One of a kind, Ledley King. The man was a giant. Not in the sense of his physical stature, but his presence, whether on the pitch, in the dressing room or in the minds of Spurs fans, was colossal. Only the supporters of Tottenham and those who played with and against him truly know the tragic loss English football suffered when it was deprived of King’s special talent. His greatest foe, Thierry Henry, played and scored against the best defenders in the world and recognises King as the greatest he’s ever faced. Some praise and all the proof you need to recognise the man’s magnificent genius.
When he played, those on the pitch alongside King lifted their heads half an inch higher. He was not a captain in the same mould as John Terry; he would sometimes bark instructions to his teammates like the Chelsea defender, but his leadership emanated from the example he set on the pitch. ‘This is the standard I’m setting, aspire to play like that’. And though none of his teammates could ever match up to their captain, when they played alongside him, their level rose far beyond normal capability.
Michael Dawson was a fine defender and servant to Tottenham, but one of limited skill. Without Ledley King, Dawson may have never had a career at Tottenham, but their years together at White Hart Lane saw Dawson become a player and a man far greater than his ceiling promised. So special a man was King, that he made players around him look so much more talented and confident.
King was not alone as a talented defender at White Hart Lane. Dawson in particular had a career at Spurs that will forever endear him to the fans. Jonathan Woodgate and King may have been the defensive partnership for England for ten years, rather than Terry and Rio Ferdinand, if injury hadn’t ravaged both of their careers. In Harry Redknapp’s final season, Younes Kaboul was a towering powerhouse, the perfect partner for King and his potential successor, but once again cruel, recurring injuries stole a potentially impressive career from a Tottenham centre half.
Despite the brilliance of Ledley King and the brief successful partnerships he had, the former England international never really played in a consistently strong defence. Tottenham of course are synonymous with attacking flair rather than solid foundation, and it is their frail base in particular that has tainted them and held the club back from success in the last fifteen years. King was a master, but even he couldn’t single-handedly stop his team conceding goals whilst playing with lesser defenders, under managers that didn’t have an interest in building a defence.
Since the great man retired, things have got worse. Only four teams conceded more goals than Tottenham in the Premier League last season. They finished 14th, 15th, 17th and 20th. That’s an unbelievable statistic, embarrassing for a side that finished 5th and claims to be fighting for Champions League football. It’s even more incomprehensible when you realise the manager was an international defender for Argentina. No matter how good your forwards are, if you concede 53 league goals, like Spurs did last year, you’ll struggle to qualify for the Champions League.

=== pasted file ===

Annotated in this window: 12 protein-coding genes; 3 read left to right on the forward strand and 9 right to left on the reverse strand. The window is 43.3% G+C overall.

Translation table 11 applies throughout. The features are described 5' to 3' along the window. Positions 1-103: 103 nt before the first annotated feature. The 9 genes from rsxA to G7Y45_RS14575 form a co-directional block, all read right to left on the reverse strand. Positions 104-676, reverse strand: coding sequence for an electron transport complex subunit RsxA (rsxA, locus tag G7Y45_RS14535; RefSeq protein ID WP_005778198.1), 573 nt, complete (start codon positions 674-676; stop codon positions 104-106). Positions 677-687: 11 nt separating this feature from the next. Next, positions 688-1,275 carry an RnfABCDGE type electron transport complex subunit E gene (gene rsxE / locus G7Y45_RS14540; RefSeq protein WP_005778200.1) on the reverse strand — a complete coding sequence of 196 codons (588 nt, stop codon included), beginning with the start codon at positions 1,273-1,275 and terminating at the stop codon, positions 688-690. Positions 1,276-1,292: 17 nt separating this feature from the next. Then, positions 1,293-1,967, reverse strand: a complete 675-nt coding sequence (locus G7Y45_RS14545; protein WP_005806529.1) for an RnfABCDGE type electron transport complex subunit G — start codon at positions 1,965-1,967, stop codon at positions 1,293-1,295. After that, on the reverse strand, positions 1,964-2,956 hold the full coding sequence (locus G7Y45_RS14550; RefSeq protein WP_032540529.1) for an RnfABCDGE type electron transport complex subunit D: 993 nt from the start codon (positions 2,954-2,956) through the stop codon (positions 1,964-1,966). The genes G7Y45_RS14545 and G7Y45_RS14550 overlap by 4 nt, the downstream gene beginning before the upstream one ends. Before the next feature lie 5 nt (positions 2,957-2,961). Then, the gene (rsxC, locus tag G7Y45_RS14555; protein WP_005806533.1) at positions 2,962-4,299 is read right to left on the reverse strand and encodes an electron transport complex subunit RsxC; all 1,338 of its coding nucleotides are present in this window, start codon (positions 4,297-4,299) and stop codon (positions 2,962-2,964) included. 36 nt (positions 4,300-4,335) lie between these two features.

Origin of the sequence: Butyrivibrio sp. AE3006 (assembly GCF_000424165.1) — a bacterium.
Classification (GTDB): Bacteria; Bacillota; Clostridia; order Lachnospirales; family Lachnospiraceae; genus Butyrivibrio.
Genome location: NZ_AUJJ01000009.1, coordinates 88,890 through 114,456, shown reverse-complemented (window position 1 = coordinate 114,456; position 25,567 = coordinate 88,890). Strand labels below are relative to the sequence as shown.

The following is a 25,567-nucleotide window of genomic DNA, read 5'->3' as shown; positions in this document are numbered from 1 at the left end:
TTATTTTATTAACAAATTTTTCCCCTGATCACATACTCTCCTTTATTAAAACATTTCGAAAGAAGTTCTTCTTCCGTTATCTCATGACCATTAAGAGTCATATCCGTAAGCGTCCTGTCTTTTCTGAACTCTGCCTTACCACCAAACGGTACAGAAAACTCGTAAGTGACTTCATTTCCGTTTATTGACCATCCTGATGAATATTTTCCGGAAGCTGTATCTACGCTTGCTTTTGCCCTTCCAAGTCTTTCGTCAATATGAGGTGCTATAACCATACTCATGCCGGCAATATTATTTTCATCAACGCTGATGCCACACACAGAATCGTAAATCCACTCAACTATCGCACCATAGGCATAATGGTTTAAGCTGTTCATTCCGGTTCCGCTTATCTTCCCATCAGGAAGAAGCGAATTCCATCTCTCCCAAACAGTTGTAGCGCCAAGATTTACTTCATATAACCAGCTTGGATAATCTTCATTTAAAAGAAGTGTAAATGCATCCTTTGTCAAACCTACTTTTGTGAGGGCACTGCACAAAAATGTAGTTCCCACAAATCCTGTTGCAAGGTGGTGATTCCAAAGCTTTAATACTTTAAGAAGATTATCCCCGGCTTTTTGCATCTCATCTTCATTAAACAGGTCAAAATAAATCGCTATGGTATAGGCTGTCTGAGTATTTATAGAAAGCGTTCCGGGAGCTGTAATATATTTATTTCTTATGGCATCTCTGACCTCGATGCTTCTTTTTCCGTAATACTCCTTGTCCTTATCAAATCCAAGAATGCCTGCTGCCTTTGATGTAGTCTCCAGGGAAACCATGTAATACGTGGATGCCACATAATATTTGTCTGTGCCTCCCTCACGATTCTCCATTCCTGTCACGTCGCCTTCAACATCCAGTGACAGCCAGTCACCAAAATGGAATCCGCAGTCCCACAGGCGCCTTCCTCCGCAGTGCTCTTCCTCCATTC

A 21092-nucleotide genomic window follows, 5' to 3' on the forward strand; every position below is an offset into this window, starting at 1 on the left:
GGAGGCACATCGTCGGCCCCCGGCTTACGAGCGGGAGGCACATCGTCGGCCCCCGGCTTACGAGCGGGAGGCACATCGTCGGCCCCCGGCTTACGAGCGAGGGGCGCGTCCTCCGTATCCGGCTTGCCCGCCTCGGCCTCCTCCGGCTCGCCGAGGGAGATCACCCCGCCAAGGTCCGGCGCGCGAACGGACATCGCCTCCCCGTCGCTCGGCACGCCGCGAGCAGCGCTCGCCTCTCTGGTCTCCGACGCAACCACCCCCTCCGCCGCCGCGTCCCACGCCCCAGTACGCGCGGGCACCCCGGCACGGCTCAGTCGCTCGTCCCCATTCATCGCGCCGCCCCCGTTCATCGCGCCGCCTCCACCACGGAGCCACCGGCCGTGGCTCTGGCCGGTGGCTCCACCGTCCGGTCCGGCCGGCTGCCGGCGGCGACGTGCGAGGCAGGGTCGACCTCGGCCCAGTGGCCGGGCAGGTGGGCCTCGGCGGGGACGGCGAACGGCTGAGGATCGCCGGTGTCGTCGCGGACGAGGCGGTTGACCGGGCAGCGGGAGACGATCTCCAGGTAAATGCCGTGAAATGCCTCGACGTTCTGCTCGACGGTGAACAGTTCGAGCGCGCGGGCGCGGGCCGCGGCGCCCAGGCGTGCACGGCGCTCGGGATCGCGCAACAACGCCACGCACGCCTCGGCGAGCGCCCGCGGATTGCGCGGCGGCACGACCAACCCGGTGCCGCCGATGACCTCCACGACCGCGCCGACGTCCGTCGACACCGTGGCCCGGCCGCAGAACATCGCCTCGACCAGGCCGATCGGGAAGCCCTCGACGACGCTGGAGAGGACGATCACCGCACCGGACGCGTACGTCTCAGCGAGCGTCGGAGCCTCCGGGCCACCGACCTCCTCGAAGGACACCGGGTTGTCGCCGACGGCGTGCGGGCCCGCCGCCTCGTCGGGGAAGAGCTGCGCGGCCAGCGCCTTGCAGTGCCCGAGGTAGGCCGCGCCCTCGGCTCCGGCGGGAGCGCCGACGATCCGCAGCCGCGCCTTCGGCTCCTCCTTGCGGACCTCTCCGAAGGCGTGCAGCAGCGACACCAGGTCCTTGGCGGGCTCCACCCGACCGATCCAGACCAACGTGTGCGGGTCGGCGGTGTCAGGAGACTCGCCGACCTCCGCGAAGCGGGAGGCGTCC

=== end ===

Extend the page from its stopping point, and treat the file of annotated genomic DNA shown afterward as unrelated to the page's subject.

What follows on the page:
It’s promising then, and refreshing at Tottenham, to see a manager address the defence first and look to build a strong base before we focus on attacking options. The turnaround in defensive personnel has been surprisingly quick and efficient. Kieran Trippier and Kevin Wimmer have been acquired to bring competition and depth into positions that desperately needed a re-shuffle. Most importantly, Mauricio Pochettino and his staff have made a signing to improve the starting team, with the exciting arrival of Toby Alderweireld. As well as the incomings, Kaboul has left after his sad decline since 2012 and you would expect at least one more to follow, necessary departures for Tottenham’s wage bill.
Spurs have shown their intent to improve where they need to most and you’d hope Pochettino and the other coaches have been doing a lot of work in the early days of pre-season to improve the defence with faces new and old. The new signings will mean nothing after all if work is not done on the training ground. Spurs don’t have someone of King’s talent now, they likely never will, but if the coaching staff can use the new signings and form a back four that can work in tandem with each other, understand each other and form a cohesion that is often a rarity in a Tottenham defence, then White Hart Lane may finally see a workable defence, one that is overall more effective than any King ever played in.
There’s no need to reel off old clichés about the importance of defence in football, but Pochettino, Paul Mitchell and Daniel Levy have clearly agreed on taking the course of action to build a solid foundation and move forward from there. It’s the sensible strategy and hopefully the one that will work for Tottenham. There’s still much to be done in this transfer window. Now that the base has been set, the architects at Spurs must start designing a midfield to protect the new look back four and an attack to support Harry Kane.
The important first bricks have been laid and it’s so far been a pragmatic and successful window. The new contract for Nabil Bentaleb is also of huge importance to maintaining the spine of Pochettino’s side and in Dele Alli there may be another midfield gem. If more support can be brought into the midfield and attack in the next few weeks, the early excitement will grow and the coming season will look even more promising. Congratulations is in order to the chairman, the manager and his team for a solid start to the window. Keep it up.